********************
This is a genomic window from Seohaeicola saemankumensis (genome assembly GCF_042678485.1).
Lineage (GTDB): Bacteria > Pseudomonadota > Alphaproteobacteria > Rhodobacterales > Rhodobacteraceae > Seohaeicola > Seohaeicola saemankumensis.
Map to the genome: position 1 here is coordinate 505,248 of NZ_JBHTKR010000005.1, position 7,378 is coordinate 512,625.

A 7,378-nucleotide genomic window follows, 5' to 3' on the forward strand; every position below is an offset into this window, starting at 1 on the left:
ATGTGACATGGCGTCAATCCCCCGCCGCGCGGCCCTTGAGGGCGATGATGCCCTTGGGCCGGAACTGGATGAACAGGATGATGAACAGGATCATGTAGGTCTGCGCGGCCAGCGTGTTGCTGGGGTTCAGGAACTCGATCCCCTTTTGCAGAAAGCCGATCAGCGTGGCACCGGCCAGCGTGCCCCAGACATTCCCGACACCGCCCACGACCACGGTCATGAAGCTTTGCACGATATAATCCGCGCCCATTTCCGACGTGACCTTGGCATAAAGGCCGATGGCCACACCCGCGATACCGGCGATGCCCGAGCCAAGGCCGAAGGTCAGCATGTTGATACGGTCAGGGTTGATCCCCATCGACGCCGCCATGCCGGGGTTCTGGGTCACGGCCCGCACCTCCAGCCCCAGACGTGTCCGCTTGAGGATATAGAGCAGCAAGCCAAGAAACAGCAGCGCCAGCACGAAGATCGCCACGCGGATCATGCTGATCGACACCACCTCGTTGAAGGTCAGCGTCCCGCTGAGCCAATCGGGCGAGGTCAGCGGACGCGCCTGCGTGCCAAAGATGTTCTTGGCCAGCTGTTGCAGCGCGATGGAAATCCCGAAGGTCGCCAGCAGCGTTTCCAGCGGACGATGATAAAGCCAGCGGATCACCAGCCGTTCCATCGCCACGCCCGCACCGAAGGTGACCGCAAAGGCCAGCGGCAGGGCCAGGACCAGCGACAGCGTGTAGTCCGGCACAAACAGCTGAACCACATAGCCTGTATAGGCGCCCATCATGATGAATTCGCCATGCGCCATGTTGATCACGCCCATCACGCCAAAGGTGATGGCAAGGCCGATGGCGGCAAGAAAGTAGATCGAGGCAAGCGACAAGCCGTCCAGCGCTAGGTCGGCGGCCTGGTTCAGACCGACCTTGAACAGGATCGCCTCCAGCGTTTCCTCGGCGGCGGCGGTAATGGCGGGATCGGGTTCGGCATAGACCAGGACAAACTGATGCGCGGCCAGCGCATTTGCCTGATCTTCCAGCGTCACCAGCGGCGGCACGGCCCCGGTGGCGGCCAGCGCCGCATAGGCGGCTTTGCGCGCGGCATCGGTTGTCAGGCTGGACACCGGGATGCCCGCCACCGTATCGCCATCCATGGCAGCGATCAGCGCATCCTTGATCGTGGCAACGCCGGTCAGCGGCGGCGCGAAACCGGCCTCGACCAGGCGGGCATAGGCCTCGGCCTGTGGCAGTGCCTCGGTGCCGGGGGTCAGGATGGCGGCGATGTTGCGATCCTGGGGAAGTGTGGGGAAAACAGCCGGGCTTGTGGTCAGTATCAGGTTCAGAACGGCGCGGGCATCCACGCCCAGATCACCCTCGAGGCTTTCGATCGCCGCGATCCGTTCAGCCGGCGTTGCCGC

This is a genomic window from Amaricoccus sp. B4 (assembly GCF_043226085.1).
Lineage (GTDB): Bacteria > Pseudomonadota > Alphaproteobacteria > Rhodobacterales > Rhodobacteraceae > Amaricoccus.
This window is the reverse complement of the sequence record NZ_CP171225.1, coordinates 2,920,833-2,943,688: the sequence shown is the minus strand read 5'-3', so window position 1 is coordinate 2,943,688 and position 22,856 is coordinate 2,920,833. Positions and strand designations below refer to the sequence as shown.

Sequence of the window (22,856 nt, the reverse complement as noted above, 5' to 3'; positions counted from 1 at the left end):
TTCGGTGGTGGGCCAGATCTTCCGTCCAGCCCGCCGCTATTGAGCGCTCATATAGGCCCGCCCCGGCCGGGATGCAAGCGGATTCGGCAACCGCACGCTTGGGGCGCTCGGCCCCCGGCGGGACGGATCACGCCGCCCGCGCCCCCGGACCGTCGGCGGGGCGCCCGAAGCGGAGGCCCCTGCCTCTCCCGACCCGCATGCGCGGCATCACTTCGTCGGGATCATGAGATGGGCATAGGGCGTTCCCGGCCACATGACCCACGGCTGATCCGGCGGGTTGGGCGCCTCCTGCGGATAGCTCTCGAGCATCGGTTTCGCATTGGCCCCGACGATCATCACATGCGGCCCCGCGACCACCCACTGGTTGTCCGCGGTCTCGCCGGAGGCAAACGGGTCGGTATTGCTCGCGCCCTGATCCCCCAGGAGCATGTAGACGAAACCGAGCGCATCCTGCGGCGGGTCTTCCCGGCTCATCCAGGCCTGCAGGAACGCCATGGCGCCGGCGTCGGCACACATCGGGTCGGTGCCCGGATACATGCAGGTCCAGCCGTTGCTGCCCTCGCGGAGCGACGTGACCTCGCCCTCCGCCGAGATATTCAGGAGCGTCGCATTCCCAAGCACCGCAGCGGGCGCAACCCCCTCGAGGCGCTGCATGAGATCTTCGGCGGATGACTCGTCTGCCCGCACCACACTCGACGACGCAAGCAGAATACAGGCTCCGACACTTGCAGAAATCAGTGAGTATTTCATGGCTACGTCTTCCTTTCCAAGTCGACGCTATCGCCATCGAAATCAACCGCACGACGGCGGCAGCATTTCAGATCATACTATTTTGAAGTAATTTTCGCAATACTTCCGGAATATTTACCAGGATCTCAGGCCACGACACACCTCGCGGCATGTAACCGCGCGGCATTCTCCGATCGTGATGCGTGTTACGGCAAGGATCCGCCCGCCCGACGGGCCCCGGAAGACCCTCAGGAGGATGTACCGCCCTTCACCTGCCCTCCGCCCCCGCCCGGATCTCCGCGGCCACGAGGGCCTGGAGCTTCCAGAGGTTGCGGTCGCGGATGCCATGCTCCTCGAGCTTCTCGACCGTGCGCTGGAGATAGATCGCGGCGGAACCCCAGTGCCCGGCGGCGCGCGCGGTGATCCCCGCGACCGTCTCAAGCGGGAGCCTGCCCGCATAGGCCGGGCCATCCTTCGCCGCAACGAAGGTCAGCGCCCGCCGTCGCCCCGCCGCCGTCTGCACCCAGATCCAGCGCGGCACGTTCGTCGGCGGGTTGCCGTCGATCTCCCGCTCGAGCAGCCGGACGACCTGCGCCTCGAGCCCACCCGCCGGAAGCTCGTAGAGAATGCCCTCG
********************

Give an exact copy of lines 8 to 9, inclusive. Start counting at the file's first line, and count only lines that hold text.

This window is the reverse complement of the sequence record NZ_CP171225.1, coordinates 2,920,833-2,943,688: the sequence shown is the minus strand read 5'-3', so window position 1 is coordinate 2,943,688 and position 22,856 is coordinate 2,920,833. Positions and strand designations below refer to the sequence as shown.

Sequence of the window (22,856 nt, the reverse complement as noted above, 5' to 3'; positions counted from 1 at the left end):